# Appendix: Tracking Slit Position Angle at Nasmyth Foci

A fixed spectrograph slit at a Nasmyth focus of an Alt-Az telescope changes its position angle (PA) on the sky as the telescope tracks an object. Conversely, a spectrograph slit must rotate if it is to maintain a constant PA on the sky as the telescope tracks. This document demonstrates the mathematics necessary for smooth tracking of the PA as the earth rotates.

## Assumptions

• An Alt-Azimuth telescope with spectrographic devices at its Nasmyth foci
• The spectrographic devices have finite extent; e.g., slits or slit masks
• A slit is represented by a directed vector located in a Nasmyth focal plane
• The slit has a known orientation w.r.t. the Nasmyth platform
• The telescope elevation angle does not pass through the zenith
• The differential rotation effects of refraction are ignored
• The differential rotation effects of telescope flexure are ignored

## Finding the PA for a given Dec and HA

First, solve the problem under the assumption that the slit is fixed to the Nasmyth platform; i.e., it cannot rotate to track objects. Finding the PA at any given time is a straightforward application of spherical trigonometry.

### Finding the Vertical Angle (VA)

The declination of an object is delta, with north being positive. The latitude of an observer is phi, with north being positive. The Hour Angle of an object is HA; zero on the meridian, negative to the east, and positive to the west. In the equatorial (RA,Dec) coordinate system the position angle of a directed vector on the sky is measured from equatorial North toward equatorial East; this is EquPA. In the Horizon (Alt-Az) coordinate system the position angle of a directed vector on the sky is measured from Up toward an upright observer's Left; this is HorPA. The elevation of an object is h, and cos(h) is always positive. The Vertical Angle (VA) is defined as the PA of the local vertical as expressed in the equatorial system.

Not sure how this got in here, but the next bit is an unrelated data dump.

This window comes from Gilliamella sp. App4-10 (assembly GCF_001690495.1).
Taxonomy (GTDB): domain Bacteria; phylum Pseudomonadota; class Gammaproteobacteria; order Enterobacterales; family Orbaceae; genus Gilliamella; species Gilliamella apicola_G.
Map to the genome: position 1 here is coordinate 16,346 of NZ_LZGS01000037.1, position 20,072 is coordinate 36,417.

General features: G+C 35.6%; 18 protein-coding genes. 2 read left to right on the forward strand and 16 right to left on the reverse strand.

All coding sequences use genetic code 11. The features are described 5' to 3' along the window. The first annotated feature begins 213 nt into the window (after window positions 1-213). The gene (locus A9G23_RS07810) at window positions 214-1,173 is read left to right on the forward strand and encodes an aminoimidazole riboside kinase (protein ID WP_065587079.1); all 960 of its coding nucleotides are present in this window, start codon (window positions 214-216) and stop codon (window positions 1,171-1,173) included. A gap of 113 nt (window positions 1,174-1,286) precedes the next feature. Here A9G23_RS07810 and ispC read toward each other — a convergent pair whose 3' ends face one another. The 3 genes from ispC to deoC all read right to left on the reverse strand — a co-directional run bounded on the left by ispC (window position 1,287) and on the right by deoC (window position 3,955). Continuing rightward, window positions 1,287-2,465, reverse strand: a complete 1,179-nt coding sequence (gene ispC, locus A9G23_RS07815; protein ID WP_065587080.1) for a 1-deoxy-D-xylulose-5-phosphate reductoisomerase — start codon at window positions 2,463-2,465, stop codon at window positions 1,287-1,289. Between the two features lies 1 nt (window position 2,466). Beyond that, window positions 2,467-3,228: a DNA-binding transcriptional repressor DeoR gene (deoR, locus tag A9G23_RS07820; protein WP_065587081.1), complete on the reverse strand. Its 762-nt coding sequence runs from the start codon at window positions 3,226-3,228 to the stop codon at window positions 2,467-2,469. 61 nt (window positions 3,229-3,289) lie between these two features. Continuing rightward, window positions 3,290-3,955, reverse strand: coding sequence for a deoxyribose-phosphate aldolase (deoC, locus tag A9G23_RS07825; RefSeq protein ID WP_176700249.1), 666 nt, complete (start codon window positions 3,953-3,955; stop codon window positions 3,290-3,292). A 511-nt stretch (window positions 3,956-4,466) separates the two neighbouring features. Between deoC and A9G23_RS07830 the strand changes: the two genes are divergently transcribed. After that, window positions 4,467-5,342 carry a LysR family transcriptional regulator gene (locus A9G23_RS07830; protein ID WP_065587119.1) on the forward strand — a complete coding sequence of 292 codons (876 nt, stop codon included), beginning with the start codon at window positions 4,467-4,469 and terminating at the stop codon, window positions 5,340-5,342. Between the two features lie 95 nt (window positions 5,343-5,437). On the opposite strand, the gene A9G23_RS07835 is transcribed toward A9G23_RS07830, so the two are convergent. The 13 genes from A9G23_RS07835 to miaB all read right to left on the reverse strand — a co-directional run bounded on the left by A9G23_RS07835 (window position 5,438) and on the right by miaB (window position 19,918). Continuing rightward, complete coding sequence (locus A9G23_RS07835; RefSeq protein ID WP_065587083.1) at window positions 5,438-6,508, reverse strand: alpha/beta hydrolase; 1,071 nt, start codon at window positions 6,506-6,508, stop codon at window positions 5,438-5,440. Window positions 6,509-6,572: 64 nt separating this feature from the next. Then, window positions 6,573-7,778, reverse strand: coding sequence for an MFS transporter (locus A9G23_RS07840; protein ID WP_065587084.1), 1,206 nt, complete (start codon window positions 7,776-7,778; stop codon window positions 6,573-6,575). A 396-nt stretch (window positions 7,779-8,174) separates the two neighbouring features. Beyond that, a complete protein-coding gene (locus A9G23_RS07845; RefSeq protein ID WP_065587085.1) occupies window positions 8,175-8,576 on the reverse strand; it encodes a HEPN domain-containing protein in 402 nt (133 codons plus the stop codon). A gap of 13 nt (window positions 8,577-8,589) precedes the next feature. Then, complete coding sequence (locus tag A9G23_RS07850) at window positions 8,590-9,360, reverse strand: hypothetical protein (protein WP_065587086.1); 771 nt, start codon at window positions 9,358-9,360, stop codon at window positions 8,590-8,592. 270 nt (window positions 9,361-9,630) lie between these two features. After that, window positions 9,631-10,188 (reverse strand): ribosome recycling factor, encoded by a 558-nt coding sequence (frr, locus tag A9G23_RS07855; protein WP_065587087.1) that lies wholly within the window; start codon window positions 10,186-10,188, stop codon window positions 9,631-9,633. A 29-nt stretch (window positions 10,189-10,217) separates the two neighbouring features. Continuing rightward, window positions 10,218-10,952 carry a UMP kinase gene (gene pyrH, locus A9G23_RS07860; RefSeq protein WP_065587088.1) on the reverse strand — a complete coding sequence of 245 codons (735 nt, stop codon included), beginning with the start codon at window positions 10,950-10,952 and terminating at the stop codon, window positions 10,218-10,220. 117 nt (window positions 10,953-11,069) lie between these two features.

VA = EquPA - HorPA

(Note that in many applications this angle is mis-named the ``Parallactic Angle''. Lately this has been promoted by terminology found in the extremely useful SLALIB software by Pat Wallace, but the misnomer can be traced back at least as far as Spherical Astronomy by Smart. The correct usage of Parallactic Angle is in the context of the Equatorial and Ecliptic coordinate systems. In that context it describes the orientation of the ellipse that stellar coordinates traverse due to annual parallax. The term ``Parallactic Angle'' should not be applied in the context of the Horizon system.)

Spherical trigonometry gives

sin(h) = sin(phi) * sin(delta) + cos(phi) * cos(delta) * cos(HA)
cos(VA) = (sin(phi)*cos(delta) - cos(phi)*sin(delta)*cos(HA)) / sqrt(1 - sin(h)**2)
sin(VA) = sin(HA) * cos(phi) / sqrt(1 -sin(h)**2)

### Finding the EquPA of a Nasmyth slit

The slit has a certain position angle as measured in the coordinate system of a fixed platform at the Nasmyth focus. This angle is NaPA. NaPA = 0 denotes a slit pointing toward the nadir. NaPA increases in the sense of N->E on the focal plane. This means that, all else the same, rotating the slit so as to increase NaPA also increases the EquPA.

For a typical 3 mirror Nasmyth configuration this means that NaPA increases in a counter-clockwise direction as seen by an observer who is blocking the light as it attempts to enter the spectrograph.

There are 2 Nasmyth platforms. The telescope elevation is not permitted to pass through the zenith. Using a metaphor wherein the telescope ``faces'' toward some (non-zenith) location in the sky, the ``Right'' Nasmyth platform is on the telescope's right. Similarly for the ``Left'' Nasmyth platform. These definitions hold for any Alt-Az telescope at any latitude. Define NaSign such that NaSign = +1 for the Right platform, and NaSign = -1 for the Left platform.